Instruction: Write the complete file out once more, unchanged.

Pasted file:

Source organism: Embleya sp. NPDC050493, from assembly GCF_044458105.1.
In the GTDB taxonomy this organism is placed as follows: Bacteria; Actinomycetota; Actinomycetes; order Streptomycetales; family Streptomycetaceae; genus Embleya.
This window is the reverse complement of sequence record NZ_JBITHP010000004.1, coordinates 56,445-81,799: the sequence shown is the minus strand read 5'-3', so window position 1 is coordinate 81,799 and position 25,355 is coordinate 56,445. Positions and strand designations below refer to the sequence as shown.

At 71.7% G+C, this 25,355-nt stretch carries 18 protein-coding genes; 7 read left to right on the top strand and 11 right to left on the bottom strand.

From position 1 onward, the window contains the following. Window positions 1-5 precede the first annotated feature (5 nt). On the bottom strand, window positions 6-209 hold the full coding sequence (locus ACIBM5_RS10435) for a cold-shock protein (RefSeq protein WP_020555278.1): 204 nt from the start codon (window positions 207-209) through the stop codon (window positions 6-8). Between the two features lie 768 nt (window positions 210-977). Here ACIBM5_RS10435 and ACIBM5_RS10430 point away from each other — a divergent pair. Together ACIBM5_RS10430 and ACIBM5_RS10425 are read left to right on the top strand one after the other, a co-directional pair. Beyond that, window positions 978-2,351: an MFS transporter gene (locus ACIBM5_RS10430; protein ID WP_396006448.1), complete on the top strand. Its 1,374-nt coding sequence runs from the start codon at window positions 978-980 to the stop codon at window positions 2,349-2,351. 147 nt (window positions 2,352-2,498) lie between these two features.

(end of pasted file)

Source organism: Embleya sp. NPDC050493, from assembly GCF_044458105.1.
In the GTDB taxonomy this organism is placed as follows: Bacteria; Actinomycetota; Actinomycetes; order Streptomycetales; family Streptomycetaceae; genus Embleya.
This window is the reverse complement of sequence record NZ_JBITHP010000004.1, coordinates 56,445-81,799: the sequence shown is the minus strand read 5'-3', so window position 1 is coordinate 81,799 and position 25,355 is coordinate 56,445. Positions and strand designations below refer to the sequence as shown.

At 71.7% G+C, this 25,355-nt stretch carries 18 protein-coding genes; 7 read left to right on the top strand and 11 right to left on the bottom strand.

From position 1 onward, the window contains the following. Window positions 1-5 precede the first annotated feature (5 nt). On the bottom strand, window positions 6-209 hold the full coding sequence (locus ACIBM5_RS10435) for a cold-shock protein (RefSeq protein WP_020555278.1): 204 nt from the start codon (window positions 207-209) through the stop codon (window positions 6-8). Between the two features lie 768 nt (window positions 210-977). Here ACIBM5_RS10435 and ACIBM5_RS10430 point away from each other — a divergent pair. Together ACIBM5_RS10430 and ACIBM5_RS10425 are read left to right on the top strand one after the other, a co-directional pair. Beyond that, window positions 978-2,351: an MFS transporter gene (locus ACIBM5_RS10430; protein ID WP_396006448.1), complete on the top strand. Its 1,374-nt coding sequence runs from the start codon at window positions 978-980 to the stop codon at window positions 2,349-2,351. 147 nt (window positions 2,352-2,498) lie between these two features.